Each word of these passionate denunciations is false. The businessmen are not irresponsible tyrants. It is precisely the necessity of making profits and avoiding losses that gives to the consumers a firm hold over the entrepreneurs and forces them to comply with the wishes of the people. What makes a firm big is its success in best filling the demands of the buyers. If the bigger enterprise did not better serve the people than a smaller one, it would long since have been reduced to smallness. There is no harm in a businessman’s endeavors to enrich himself by increasing his profits. The businessman has in his capacity as a businessman only one task: to strive after the highest possible profit. Huge profits are the proof of good service rendered in supplying the consumers. Losses are the proof of blunders committed, of failure to perform satisfactorily the tasks incumbent upon an entrepreneur. The riches of successful entrepreneurs are not the cause of anybody’s poverty; it is the consequence of the fact that the consumers are better supplied than they would have been in the absence of the entrepreneur’s effort. The penury of millions in the backward countries is not caused by anybody’s opulence; it is the correlative of the fact that their country lacks entrepreneurs who have acquired riches. The standard of living of the common man is highest in those countries which have the greatest number of wealthy entrepreneurs. It is to the foremost material interest of everybody that control of the factors of production should be concentrated in the hands of those who know how to utilize them in the most efficient way.

It is the avowed objective of the policies of all present-day governments and political parties to prevent the emergence of new millionaires. If this policy had been adopted in the United States fifty years ago the growth of the industries producing new articles would have been stunted. Motorcars, refrigerators, radio sets, and a hundred other less spectacular but even more useful innovations would not have become standard equipment in most of the American family households.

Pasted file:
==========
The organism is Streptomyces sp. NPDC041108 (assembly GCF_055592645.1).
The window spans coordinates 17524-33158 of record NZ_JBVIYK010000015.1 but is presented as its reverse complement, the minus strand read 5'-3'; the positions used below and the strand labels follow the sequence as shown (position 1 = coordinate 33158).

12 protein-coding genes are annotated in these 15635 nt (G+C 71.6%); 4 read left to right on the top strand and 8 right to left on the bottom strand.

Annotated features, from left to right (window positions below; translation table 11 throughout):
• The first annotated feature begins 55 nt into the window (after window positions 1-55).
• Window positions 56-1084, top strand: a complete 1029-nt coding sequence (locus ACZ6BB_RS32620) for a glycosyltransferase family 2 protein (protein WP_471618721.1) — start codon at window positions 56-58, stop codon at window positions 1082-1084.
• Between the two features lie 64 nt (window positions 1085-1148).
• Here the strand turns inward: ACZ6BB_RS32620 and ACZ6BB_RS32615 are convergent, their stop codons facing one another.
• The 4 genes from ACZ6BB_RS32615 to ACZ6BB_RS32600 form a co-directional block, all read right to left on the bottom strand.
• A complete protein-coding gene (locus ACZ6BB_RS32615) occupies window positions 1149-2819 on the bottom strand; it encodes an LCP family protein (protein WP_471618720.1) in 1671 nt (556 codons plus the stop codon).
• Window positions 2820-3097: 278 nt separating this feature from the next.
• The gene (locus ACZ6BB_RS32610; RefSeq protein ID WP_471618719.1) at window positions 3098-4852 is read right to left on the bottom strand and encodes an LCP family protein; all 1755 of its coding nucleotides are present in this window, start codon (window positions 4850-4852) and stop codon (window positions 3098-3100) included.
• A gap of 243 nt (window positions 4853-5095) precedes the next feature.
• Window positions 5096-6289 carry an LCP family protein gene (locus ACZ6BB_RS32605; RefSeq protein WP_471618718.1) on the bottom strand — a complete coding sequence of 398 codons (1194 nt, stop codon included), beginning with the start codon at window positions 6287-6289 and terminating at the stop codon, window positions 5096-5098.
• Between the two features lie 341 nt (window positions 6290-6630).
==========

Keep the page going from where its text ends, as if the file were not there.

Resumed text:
The average wage earner thinks that nothing else is needed to keep the social apparatus of production running and to improve and to increase output than the comparatively simple routine work assigned to him. He does not realize that the mere toil and trouble of the routinist is not sufficient. Sedulousness and skill are spent in vain if they are not directed toward the most important goal by the entrepreneur’s foresight and are not aided by the capital accumulated by capitalists. The American worker is badly mistaken when he believes that his high standard of living is due to his own excellence. He is neither more industrious nor more skillful than the workers of Western Europe. He owes his superior income to the fact that his country clung to “rugged individualism” much longer than Europe. It was his luck that the United States turned to an anticapitalistic policy as much as forty or fifty years later than Germany. His wages are higher than those of the workers of the rest of the world because the capital equipment per head of the employee is highest in America and because the American entrepreneur was not so much restricted by crippling regimentation as his colleagues in other areas. The comparatively greater prosperity of the United States is an outcome of the fact that the New Deal did not come in 1900 or
1910, but only in 1933.